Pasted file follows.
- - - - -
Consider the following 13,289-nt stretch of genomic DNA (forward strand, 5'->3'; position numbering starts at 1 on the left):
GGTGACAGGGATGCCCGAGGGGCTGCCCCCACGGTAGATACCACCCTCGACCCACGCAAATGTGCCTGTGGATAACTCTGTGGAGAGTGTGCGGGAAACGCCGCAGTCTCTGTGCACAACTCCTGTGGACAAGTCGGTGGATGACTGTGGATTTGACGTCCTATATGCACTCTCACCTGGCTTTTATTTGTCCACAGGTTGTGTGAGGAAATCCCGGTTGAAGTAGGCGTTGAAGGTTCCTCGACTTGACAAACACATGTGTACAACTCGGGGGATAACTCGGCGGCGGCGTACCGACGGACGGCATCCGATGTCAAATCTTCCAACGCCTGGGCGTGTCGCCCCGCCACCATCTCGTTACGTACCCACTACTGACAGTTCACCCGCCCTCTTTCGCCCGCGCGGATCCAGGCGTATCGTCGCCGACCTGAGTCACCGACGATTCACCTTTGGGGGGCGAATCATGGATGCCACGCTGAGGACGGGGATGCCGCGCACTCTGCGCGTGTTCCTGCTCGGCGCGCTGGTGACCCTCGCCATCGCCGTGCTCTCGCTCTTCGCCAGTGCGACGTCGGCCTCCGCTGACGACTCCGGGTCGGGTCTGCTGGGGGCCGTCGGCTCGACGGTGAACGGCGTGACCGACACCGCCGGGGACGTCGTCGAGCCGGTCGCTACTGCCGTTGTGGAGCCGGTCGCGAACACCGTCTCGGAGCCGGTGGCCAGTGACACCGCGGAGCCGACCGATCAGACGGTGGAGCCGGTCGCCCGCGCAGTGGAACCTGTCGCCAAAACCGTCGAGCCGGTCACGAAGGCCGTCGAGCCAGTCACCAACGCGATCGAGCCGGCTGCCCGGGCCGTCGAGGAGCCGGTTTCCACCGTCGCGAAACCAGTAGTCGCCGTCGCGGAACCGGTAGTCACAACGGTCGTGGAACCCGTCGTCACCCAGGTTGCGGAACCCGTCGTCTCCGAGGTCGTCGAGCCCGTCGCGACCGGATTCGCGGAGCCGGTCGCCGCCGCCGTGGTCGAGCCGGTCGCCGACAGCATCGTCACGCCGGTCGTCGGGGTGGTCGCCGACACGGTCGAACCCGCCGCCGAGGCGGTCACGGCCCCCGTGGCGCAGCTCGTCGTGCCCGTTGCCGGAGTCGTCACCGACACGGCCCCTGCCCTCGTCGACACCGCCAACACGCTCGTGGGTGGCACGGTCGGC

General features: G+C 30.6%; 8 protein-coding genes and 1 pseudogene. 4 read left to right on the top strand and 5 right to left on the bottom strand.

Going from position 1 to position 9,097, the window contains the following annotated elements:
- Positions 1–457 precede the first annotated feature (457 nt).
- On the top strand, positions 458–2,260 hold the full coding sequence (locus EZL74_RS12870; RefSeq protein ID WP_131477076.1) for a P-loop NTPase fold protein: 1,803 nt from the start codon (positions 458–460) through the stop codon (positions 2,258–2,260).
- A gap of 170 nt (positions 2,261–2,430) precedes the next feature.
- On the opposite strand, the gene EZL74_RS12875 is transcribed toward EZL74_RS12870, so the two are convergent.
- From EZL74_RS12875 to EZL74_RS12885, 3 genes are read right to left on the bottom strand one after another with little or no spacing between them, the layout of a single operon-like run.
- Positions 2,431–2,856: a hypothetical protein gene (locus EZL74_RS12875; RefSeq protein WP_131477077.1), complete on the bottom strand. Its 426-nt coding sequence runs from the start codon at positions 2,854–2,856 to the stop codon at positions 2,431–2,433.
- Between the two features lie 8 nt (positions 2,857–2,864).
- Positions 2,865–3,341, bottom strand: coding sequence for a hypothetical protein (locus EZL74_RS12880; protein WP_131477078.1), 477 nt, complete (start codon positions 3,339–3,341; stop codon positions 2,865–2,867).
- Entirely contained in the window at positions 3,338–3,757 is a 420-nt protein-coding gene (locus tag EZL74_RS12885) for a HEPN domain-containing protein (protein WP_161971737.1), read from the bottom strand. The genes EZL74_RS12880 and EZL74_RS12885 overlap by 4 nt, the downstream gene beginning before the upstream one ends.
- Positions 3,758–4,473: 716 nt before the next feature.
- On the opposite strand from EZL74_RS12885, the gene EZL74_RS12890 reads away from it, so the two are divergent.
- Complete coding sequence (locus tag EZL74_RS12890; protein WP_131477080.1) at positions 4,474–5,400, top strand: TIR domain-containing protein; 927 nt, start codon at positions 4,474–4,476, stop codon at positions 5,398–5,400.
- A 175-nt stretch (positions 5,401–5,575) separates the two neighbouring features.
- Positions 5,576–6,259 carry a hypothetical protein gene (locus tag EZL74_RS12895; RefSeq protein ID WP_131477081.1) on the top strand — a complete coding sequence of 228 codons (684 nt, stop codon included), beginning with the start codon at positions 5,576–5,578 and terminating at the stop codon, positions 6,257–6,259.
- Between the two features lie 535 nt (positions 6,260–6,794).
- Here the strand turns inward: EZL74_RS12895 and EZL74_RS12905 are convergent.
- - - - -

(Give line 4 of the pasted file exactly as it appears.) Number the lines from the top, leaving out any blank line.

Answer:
Going from position 1 to position 9,097, the window contains the following annotated elements: